At the age of 12, the young Wilcox County farmer Melvin Everson made his first big-league speech at a Future Farmers of America gathering at Atlanta’s Sheraton Biltmore hotel.
By the time he settled in at Abraham Baldwin Agricultural College (ABAC) in Tifton, the young Everson had been cured of the desire to take up his father’s occupation of farming the family’s 176 acres between Rochelle and Abbeville. At one time, he was the most likely of the 10 children of Northern and Willa Everson to stay on the farm, though he jokes now that “that second row of cotton I picked made me decide that farming was not the life for me.”
The speeches that he might have made over the hood of a John Deere now have a larger audience — and next year will have a larger audience still.
State Rep. Melvin Everson, now of Snellville, hopes to be the first black Republican to win statewide office in Georgia. He’s running for state labor commissioner, an office Democrat Michael Thurman is rumored to be leaving to run for lieutenant governor.
When Republicans took control of Congress in 1994, Everson was living in Snellville. Shortly thereafter, he and other parents chaperoned a school trip to Jekyll Island. Talk turned to politics. Several urged him to run for City Council in Snellville, which was then 96 percent white.
He lost the first time in 1995, but five years later became the first African-American to serve on Snellville City Council.
In 2004, he ran for the General Assembly. He lost, but won a special election the next year by 27 votes. Then his margins widened. He won with 65 percent in 2006 and 58 percent in 2008 in a district that has become increasingly Democratic, though it’s still about 60 percent Republican.
Everson, one of two black Republicans in the House — the other is Willie Talton of Warner Robins — is a solid conservative. Until it dissolved, he was a member of the 216 Policy Group, a gathering of mostly younger and newer members of the House who assembled to read proposed bills.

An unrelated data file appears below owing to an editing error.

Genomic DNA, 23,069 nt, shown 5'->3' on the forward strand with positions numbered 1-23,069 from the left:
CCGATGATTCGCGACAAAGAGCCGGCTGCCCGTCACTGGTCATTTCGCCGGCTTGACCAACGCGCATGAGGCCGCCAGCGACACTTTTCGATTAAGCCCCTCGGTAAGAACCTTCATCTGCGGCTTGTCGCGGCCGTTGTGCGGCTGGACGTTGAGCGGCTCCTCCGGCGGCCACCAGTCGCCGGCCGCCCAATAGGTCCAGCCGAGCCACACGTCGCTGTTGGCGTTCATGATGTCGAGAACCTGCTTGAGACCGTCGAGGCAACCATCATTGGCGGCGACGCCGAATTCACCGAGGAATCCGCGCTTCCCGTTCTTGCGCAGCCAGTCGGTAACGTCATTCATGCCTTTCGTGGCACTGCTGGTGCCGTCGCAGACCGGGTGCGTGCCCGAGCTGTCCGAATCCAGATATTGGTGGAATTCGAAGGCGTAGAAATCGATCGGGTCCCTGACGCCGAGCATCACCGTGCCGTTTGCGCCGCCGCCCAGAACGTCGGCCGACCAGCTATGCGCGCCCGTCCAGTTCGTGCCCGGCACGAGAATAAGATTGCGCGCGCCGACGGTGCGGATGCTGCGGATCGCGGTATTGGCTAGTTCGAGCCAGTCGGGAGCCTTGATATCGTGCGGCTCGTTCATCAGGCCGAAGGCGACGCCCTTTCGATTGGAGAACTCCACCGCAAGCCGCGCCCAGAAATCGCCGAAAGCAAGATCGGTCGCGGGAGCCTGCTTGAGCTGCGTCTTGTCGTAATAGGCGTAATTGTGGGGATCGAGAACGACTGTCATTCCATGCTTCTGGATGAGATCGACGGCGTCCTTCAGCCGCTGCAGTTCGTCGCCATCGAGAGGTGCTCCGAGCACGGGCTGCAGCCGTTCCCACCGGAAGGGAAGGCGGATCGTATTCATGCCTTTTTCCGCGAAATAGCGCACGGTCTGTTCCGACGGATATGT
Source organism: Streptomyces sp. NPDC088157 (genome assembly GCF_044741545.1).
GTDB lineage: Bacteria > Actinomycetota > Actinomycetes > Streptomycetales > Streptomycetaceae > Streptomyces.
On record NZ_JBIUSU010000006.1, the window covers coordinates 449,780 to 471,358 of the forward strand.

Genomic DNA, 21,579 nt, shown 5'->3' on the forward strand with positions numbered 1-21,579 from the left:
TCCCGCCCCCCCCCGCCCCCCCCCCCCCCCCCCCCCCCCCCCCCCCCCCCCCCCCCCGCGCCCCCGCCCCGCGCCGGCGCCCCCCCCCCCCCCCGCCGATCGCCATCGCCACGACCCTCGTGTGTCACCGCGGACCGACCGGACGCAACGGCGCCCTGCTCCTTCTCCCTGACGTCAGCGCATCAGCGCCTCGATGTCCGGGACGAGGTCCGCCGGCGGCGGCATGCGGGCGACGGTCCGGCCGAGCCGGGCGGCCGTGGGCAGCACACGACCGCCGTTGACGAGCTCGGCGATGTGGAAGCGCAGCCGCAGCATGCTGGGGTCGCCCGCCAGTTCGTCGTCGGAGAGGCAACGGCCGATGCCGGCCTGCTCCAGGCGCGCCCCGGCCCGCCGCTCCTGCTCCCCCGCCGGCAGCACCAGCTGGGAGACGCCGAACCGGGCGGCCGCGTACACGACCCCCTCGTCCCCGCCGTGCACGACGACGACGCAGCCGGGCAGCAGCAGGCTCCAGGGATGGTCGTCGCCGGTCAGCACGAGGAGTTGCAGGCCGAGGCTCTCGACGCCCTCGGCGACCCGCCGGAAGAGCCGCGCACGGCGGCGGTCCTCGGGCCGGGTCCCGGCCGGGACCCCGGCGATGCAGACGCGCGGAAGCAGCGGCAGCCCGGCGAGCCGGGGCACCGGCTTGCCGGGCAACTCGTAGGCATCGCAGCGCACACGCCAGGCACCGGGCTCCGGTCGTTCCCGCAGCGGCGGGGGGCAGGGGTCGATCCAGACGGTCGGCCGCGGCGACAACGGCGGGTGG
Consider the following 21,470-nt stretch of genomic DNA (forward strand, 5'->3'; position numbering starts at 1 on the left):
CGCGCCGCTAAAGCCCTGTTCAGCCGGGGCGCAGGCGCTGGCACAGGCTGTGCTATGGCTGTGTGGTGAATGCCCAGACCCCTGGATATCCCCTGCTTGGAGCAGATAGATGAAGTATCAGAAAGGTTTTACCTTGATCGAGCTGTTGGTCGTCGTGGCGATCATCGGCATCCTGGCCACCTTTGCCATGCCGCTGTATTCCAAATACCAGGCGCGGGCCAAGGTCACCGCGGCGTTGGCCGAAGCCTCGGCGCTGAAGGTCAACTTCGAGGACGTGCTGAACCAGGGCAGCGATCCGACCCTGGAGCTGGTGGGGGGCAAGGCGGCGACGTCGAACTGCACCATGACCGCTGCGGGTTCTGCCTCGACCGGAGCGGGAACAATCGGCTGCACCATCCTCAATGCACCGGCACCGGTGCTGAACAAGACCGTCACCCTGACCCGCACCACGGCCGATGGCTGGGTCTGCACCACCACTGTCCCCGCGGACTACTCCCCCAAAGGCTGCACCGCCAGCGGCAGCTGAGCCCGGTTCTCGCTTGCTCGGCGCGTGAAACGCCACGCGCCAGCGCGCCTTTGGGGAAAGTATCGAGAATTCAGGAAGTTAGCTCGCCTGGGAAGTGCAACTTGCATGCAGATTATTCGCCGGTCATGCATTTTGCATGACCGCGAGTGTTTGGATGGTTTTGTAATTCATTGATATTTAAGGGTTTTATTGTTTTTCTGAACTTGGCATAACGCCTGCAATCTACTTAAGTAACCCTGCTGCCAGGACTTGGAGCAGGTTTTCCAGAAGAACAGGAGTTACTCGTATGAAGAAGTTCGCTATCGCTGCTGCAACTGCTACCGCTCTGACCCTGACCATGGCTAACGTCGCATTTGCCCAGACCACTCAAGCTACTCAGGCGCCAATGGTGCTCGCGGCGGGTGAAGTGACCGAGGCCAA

They attempted to examine them with a four-way test: Does it promote smaller government, lower taxes, increase personal responsibility and advance “liberty and justice for all”? It was a worthwhile effort to try to develop a common philosophical basis for considering bills.
Everson’s statewide race is important to Republicans, and to two-party politics, because of a debate raging nationally. Does the party recast itself as something closer to the views of Arlen Specter and Colin Powell, or does it project core conservative values?
If the latter, Republicans need to sell that message to blacks, Hispanics and newer immigrants as well as the young. It needs in 2010 a conservative ticket that reflects diversity.
Don’t change core values. Recruit candidates who reflect those values and are as diverse as the state Republicans govern.
He’s retired military, having served in the Army and Army Reserve, is one of five assistant ministers in the 5,000-member Salem Missionary Baptist Church in Lilburn, and is an officer in a real estate investment firm.
Everson is mainstream Georgia and the face of a party that Georgians will allow to govern for a long, long time.